Robots have long been used in industry and manufacturing, but now, humanoid robots are being used to serve people in commercial and even domestic settings. Will these friendly robots one day replace us in the service industry as well?
The generation gap between the elderly and the young is often highlighted on social media and in the mainstream media. But while conflicts might be inevitable, resolving them is not impossible. Though they may harbour biases towards each other, the old and the young can take the initiative to respect and understand one another.
On buses, trains and in restaurants, young children can be seen playing on smartphones while their parents are otherwise engaged. Varsity meets up with parents, experts and an app developer to explore how technology affects children’s eye health.
A new non-invasive test for Down Syndrome in foetuses is safer and more accurate, and may some day wipe out the genetic disorder. Varsity chats with some members of the Downs community to find they live rich, meaningful lives and contribute fully in their workplaces.
Redevelopment in To Kwa Wan is affecting many of its residents, including ethnic minorities and small shop owners. Varsity chats with these communities to see how they feel about the changes. Our map feature also show the various areas that are affected by redevelopment.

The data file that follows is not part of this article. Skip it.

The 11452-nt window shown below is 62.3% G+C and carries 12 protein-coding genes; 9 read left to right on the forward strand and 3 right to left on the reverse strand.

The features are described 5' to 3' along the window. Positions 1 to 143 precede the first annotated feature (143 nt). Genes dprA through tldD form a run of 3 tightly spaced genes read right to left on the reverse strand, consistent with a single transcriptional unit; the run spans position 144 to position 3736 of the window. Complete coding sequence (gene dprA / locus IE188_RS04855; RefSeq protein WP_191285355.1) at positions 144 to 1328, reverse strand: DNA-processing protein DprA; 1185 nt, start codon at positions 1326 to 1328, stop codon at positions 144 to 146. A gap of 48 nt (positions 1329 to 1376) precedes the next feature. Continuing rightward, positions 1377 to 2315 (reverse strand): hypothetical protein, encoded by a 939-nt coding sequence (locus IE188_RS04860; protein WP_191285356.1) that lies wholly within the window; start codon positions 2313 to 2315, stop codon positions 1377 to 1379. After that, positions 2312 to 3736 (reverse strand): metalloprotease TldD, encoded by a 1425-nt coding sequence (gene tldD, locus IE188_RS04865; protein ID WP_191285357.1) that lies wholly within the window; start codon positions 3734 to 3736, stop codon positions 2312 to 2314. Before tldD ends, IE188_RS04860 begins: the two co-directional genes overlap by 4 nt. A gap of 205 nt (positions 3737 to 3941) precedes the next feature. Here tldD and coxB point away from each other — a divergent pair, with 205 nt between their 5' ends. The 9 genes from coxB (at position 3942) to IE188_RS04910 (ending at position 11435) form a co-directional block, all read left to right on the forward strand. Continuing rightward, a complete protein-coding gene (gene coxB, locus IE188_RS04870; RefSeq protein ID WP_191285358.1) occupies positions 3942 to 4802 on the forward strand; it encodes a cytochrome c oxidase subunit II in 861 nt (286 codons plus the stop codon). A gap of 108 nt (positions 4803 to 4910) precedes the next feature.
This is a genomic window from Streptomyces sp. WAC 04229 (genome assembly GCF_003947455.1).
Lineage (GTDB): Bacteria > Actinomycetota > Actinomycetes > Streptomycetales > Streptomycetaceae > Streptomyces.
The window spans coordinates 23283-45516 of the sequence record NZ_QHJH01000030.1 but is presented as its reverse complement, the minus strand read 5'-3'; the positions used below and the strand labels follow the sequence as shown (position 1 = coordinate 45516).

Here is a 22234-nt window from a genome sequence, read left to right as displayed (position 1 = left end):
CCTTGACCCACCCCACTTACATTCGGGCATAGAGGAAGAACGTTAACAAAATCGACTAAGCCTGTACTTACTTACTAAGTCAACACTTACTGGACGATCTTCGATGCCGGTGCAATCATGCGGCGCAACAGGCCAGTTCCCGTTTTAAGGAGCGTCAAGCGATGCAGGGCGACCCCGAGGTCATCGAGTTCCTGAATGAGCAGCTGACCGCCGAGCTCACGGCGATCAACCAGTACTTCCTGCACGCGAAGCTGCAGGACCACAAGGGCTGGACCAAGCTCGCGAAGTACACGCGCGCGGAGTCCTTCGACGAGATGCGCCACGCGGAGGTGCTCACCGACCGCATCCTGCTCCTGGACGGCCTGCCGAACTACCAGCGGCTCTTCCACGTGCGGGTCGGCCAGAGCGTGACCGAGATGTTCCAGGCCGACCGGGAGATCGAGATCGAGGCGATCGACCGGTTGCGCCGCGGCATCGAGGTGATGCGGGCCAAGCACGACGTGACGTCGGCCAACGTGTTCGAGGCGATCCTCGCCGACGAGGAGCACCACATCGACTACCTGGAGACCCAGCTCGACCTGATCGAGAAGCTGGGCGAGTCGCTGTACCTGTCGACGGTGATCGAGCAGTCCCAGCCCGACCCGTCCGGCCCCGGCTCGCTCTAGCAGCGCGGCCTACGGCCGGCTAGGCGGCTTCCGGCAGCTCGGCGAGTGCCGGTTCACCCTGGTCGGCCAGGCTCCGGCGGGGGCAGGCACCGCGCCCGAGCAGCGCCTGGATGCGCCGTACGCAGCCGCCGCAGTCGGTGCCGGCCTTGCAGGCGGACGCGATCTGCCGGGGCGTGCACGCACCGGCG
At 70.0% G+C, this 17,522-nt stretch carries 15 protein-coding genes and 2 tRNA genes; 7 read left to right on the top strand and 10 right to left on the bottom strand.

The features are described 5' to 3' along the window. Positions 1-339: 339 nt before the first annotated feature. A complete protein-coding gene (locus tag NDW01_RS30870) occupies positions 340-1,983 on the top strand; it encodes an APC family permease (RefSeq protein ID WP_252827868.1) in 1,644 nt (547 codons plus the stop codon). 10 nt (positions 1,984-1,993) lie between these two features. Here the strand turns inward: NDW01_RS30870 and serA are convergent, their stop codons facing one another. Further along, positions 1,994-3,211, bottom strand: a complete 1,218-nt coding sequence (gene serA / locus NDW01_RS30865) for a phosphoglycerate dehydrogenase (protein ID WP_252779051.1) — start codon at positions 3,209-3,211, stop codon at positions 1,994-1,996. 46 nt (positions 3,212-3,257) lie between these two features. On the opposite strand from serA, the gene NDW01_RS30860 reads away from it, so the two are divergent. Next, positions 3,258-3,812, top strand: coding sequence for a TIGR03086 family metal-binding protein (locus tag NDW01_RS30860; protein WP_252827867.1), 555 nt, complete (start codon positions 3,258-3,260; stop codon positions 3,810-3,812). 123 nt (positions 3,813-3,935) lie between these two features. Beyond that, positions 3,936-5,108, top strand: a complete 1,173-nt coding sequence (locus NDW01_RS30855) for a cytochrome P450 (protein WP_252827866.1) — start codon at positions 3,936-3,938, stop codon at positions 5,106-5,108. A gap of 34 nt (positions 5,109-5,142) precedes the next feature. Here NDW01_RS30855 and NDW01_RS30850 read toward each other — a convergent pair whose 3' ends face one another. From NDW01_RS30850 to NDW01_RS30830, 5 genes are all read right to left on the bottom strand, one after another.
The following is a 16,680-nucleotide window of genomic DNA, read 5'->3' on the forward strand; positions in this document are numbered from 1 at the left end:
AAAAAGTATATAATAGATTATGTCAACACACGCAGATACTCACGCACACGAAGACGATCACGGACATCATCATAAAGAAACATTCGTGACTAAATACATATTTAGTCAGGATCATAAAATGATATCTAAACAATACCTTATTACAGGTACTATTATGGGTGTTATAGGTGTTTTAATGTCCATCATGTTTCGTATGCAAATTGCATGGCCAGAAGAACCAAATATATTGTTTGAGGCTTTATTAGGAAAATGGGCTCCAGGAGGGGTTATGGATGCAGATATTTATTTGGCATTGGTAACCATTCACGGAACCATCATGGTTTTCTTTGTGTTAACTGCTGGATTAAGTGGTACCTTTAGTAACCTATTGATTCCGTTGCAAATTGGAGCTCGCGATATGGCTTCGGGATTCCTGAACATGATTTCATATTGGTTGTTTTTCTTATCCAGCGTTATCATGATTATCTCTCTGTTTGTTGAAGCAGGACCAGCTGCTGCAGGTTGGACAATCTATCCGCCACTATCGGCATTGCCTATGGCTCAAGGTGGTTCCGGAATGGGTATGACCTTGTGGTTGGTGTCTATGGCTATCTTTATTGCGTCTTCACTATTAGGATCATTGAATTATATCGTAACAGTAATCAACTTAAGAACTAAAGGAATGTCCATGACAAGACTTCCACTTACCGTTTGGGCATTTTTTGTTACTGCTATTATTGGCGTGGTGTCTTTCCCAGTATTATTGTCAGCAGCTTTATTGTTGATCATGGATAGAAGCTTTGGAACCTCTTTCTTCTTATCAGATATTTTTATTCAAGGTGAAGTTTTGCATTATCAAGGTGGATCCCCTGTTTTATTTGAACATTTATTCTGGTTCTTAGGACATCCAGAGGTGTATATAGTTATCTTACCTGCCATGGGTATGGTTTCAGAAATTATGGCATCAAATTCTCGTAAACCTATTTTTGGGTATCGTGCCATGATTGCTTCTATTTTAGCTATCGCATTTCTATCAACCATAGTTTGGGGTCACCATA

There are an increasing number of social enterprises in Hong Kong, but a new tender system for rental contracts has made it harder than ever for social enterprises to compete.
Hong Kong people love Korean, American and European fashion, but what happened to our own local style? Varsity looks at how local fashion designers are struggling at home despite their international recognition.
Despite long working hours and low pay, the increasing number of foreign domestic helpers in Hong Kong find ways to enjoy a rich social life on their days off.
There's more you can do to live an eco-friendly lifestyle than just recycling your waste. Here are some Hongkongers who go a bit further to be green.
The struggle between development and conservation is being played out in some of Hong Kong's most scenic and ecologically valuable spots - in ecological buffer zones called enclaves. These are plots of private land located inside country parks but excluded from their boundaries. We explain what enclaves are, how they came into being and take a look at some of the controversies surrounding their use.